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Single-Stranded DNA Aptamers against Pathogens and Toxins: Identification and Biosensing Applications.

Hong KL, Sooter LJ - Biomed Res Int (2015)

Bottom Line: Molecular recognition elements (MREs) can be short sequences of single-stranded DNA, RNA, small peptides, or antibody fragments.There has been an increasing interest in the identification and application of nucleic acid molecular recognition elements, commonly known as aptamers, since they were first described in 1990 by the Gold and Szostak laboratories.Lastly, an overview of the basic principles of ssDNA aptamer-based biosensors is discussed.

View Article: PubMed Central - PubMed

Affiliation: Department of Basic Pharmaceutical Sciences, 1 Medical Center Drive, P.O. Box 9530, Morgantown, WV 20506, USA.

ABSTRACT
Molecular recognition elements (MREs) can be short sequences of single-stranded DNA, RNA, small peptides, or antibody fragments. They can bind to user-defined targets with high affinity and specificity. There has been an increasing interest in the identification and application of nucleic acid molecular recognition elements, commonly known as aptamers, since they were first described in 1990 by the Gold and Szostak laboratories. A large number of target specific nucleic acids MREs and their applications are currently in the literature. This review first describes the general methodologies used in identifying single-stranded DNA (ssDNA) aptamers. It then summarizes advancements in the identification and biosensing application of ssDNA aptamers specific for bacteria, viruses, their associated molecules, and selected chemical toxins. Lastly, an overview of the basic principles of ssDNA aptamer-based biosensors is discussed.

No MeSH data available.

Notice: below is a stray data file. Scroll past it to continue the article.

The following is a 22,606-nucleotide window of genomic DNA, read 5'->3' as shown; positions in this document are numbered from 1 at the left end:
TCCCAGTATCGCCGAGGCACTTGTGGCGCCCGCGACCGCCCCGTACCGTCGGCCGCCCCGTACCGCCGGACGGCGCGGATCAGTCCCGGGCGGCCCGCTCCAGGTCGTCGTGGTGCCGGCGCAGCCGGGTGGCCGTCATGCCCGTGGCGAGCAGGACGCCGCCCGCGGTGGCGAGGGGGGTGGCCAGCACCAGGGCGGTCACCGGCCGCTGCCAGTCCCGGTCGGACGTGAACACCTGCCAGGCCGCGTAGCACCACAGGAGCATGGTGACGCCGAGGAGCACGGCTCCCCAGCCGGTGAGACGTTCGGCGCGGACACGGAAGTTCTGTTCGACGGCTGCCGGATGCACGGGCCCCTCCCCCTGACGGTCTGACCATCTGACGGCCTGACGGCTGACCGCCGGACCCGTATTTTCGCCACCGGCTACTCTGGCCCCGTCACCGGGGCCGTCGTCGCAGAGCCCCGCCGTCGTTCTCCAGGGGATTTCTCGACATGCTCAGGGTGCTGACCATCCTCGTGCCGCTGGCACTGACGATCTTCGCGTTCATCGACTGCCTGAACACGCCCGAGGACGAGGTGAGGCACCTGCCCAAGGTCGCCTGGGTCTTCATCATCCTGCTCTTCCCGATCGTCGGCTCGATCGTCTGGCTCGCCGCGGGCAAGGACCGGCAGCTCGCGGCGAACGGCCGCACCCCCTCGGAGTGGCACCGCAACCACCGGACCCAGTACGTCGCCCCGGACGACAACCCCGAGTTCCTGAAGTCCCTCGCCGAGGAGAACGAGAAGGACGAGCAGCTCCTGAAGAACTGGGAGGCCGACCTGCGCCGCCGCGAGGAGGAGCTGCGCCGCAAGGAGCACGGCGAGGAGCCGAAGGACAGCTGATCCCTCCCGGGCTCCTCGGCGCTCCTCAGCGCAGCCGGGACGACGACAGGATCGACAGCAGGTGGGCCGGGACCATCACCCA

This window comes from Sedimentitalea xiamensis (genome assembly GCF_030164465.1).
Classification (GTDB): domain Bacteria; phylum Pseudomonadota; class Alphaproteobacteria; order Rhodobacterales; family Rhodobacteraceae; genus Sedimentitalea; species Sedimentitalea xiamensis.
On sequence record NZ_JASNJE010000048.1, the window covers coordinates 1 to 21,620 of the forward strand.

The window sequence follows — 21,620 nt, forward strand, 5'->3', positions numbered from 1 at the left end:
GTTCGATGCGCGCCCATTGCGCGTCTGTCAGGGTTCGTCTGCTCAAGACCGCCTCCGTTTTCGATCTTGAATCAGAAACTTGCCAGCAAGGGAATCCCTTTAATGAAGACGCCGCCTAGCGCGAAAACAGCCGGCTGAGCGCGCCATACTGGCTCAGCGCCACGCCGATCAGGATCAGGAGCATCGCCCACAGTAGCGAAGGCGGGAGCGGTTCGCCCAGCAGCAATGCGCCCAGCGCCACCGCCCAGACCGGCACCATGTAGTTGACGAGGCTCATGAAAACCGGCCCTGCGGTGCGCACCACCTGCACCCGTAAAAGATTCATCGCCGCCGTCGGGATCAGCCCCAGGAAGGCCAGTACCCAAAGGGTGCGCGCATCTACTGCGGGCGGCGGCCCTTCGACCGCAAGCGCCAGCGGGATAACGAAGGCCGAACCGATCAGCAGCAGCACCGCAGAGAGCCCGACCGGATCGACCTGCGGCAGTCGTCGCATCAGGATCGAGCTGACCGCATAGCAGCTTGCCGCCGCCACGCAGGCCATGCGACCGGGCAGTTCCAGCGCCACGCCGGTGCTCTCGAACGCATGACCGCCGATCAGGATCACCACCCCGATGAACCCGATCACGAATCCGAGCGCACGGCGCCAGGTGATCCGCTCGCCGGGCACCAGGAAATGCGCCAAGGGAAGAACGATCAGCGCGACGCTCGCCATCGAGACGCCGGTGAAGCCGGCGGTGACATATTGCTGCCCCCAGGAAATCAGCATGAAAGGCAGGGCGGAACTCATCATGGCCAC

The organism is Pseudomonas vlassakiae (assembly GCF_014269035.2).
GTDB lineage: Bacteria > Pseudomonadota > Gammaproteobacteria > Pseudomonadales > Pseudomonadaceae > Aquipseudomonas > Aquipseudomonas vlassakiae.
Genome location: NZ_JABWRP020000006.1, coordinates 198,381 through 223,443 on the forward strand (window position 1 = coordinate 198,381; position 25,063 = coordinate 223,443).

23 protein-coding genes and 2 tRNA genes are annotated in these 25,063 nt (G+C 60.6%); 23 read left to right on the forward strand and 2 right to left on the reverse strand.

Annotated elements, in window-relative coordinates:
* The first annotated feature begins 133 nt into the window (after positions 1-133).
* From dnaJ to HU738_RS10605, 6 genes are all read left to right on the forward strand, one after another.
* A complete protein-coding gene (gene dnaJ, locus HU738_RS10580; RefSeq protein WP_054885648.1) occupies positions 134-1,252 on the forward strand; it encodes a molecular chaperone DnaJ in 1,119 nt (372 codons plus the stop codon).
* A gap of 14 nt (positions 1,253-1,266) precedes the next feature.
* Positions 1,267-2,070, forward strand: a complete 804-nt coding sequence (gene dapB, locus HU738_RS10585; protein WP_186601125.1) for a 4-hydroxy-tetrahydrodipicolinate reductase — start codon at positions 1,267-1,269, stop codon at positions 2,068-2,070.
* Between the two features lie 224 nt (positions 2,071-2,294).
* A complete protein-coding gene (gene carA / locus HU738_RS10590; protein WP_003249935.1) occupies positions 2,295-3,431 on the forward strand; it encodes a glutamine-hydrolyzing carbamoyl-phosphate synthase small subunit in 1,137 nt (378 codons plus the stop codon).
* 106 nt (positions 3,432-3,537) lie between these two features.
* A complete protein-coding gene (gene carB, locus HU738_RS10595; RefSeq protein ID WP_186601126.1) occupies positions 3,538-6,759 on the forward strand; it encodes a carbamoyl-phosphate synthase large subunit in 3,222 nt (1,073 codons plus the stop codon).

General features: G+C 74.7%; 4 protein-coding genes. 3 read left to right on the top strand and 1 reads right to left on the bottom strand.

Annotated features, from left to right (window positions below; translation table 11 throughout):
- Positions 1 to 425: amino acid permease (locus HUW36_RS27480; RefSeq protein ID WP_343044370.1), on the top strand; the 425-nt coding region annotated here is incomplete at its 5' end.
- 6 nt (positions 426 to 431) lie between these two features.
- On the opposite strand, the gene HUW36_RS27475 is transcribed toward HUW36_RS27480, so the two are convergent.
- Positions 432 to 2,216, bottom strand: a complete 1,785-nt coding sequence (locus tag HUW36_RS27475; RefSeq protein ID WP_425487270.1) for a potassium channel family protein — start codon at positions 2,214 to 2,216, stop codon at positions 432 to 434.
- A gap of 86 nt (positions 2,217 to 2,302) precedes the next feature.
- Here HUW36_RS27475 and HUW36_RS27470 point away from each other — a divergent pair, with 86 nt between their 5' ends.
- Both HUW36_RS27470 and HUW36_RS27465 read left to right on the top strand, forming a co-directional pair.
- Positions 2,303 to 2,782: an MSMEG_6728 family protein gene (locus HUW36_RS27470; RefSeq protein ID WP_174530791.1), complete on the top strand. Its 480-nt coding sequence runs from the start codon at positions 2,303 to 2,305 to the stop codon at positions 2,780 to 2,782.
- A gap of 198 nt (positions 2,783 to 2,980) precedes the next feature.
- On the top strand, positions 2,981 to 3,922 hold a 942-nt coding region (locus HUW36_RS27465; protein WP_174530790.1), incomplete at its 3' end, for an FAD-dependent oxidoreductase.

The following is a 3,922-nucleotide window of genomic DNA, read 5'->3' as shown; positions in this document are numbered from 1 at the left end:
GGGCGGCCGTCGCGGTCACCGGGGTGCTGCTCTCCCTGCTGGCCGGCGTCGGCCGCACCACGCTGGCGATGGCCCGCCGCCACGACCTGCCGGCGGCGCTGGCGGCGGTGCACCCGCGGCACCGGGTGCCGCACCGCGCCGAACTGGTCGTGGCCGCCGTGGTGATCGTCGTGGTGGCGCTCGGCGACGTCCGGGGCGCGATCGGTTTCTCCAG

Related in: MedlinePlus

Illustration of examples of signal enhancement methods in ssDNA MRE based electrochemical biosensors. (a) A representation of a single-walled carbon nanotubes field effect transistors. (b) A representation of gold nanoparticles carrying redox labels in a sandwich detection style.
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fig3: Illustration of examples of signal enhancement methods in ssDNA MRE based electrochemical biosensors. (a) A representation of a single-walled carbon nanotubes field effect transistors. (b) A representation of gold nanoparticles carrying redox labels in a sandwich detection style.

Mentions: Nanomaterials can also be incorporated into electrochemical sensor to enhance signals. Single-walled carbon nanotube field effect transistors (SWCNT-FET) can be used to build electrochemical biosensors (Figure 3). In this system, MREs are immobilized on SWCNTs and SWCNTs are sandwiched between a source and a drain electrode. When the immobilized MREs bind to the target, there is a measurable change in the conductance of the system [240]. Gold nanoparticles (AuNP) are also widely used as signal enhancers. AuNPs can be coated on electrodes and greatly increase the surface area. As a result, more MREs can be immobilized on the electrode, thus enhancing the system's sensitivity. AuNPs can also be coated with a second MRE and reporting probes in a sandwich assay (Figure 3). In this case, the target first binds to a primary capturing MRE, followed by the binding a secondary reporting MRE along with a redox molecule, which can generate an enhanced signal for sensitive detection [263].